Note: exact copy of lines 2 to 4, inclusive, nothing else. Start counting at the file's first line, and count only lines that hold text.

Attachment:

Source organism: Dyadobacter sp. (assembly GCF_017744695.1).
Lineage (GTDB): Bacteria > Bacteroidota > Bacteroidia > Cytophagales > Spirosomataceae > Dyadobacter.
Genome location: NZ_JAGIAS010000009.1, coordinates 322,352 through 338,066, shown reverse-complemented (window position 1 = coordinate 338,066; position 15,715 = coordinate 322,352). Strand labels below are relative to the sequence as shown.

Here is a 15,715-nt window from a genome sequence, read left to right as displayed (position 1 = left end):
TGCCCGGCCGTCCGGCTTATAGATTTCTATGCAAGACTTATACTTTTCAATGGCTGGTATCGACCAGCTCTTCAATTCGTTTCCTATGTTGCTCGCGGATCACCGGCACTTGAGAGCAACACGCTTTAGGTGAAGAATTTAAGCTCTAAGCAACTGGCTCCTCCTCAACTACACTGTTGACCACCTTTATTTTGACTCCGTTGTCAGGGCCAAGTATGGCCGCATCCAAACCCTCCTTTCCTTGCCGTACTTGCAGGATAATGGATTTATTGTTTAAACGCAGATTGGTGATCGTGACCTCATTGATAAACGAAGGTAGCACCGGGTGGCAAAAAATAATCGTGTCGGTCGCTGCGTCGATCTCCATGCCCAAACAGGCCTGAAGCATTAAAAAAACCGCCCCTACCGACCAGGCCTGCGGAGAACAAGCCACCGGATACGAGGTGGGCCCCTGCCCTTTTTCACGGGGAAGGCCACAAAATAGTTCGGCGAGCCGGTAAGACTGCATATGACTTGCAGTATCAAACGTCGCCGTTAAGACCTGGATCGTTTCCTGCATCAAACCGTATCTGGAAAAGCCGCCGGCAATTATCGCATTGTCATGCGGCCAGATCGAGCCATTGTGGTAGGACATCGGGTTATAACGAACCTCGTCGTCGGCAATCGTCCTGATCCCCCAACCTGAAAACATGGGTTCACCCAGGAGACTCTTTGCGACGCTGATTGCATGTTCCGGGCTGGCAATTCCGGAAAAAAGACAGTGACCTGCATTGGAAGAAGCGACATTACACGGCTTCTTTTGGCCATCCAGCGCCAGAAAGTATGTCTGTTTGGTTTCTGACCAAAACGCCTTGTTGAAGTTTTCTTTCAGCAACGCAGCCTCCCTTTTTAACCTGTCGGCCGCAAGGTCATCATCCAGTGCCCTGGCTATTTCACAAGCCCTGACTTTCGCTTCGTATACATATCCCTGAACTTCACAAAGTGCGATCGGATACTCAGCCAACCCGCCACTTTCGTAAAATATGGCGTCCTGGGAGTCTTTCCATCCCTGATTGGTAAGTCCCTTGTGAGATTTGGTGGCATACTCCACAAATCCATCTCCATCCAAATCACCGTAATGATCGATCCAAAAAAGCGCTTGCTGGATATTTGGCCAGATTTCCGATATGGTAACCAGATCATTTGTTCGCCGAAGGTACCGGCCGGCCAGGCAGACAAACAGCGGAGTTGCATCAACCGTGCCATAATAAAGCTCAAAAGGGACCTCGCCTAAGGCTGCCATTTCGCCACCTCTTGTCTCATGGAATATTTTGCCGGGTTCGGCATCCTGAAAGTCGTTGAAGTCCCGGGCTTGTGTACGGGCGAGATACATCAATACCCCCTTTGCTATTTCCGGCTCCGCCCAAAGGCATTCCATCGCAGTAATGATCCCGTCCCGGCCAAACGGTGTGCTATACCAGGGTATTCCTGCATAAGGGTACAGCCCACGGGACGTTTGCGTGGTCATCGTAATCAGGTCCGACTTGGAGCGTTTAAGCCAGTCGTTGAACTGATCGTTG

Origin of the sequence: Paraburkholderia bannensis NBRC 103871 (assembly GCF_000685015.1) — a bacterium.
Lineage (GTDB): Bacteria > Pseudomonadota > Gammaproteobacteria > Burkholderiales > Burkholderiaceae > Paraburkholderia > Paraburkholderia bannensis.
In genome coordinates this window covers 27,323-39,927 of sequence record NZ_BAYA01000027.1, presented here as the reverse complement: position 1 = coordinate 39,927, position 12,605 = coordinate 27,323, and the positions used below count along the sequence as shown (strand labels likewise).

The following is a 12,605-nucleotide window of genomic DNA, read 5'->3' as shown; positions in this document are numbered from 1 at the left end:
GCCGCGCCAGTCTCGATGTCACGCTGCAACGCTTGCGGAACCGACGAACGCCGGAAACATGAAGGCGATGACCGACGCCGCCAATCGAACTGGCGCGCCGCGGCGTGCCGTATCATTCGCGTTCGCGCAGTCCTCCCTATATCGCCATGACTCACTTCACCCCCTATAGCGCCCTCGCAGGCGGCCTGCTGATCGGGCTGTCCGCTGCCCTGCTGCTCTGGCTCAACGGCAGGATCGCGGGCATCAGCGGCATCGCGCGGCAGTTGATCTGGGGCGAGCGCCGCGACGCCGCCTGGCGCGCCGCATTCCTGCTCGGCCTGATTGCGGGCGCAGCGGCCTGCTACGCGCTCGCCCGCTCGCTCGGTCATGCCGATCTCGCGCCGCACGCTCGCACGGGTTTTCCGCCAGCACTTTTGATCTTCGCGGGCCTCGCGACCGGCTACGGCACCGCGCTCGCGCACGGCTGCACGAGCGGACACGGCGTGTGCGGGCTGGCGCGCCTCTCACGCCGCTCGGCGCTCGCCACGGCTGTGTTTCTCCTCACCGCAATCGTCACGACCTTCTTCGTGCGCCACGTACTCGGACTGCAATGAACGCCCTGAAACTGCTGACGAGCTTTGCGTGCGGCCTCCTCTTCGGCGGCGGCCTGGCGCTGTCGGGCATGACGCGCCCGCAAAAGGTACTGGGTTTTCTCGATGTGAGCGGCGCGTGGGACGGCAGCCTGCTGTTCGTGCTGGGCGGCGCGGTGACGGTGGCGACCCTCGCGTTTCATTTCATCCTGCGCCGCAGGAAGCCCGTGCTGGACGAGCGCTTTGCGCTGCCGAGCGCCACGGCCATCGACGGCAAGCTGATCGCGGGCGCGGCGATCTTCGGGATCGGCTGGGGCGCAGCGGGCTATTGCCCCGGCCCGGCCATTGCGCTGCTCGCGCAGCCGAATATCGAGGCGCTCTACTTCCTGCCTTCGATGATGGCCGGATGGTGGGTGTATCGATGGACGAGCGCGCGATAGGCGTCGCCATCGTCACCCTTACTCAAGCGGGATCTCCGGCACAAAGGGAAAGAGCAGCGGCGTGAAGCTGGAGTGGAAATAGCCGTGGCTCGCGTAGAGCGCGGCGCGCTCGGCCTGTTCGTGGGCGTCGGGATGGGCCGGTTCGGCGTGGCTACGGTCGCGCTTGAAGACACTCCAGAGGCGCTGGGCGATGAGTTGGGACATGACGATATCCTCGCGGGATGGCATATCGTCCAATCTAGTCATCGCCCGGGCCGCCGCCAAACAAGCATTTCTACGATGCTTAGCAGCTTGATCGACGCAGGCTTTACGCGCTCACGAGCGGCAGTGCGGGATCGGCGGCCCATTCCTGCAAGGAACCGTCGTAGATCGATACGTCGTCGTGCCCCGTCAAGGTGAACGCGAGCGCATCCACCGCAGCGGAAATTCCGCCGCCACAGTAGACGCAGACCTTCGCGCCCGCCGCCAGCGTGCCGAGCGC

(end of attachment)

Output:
Lineage (GTDB): Bacteria > Bacteroidota > Bacteroidia > Cytophagales > Spirosomataceae > Dyadobacter.
Genome location: NZ_JAGIAS010000009.1, coordinates 322,352 through 338,066, shown reverse-complemented (window position 1 = coordinate 338,066; position 15,715 = coordinate 322,352). Strand labels below are relative to the sequence as shown.

Here is a 15,715-nt window from a genome sequence, read left to right as displayed (position 1 = left end):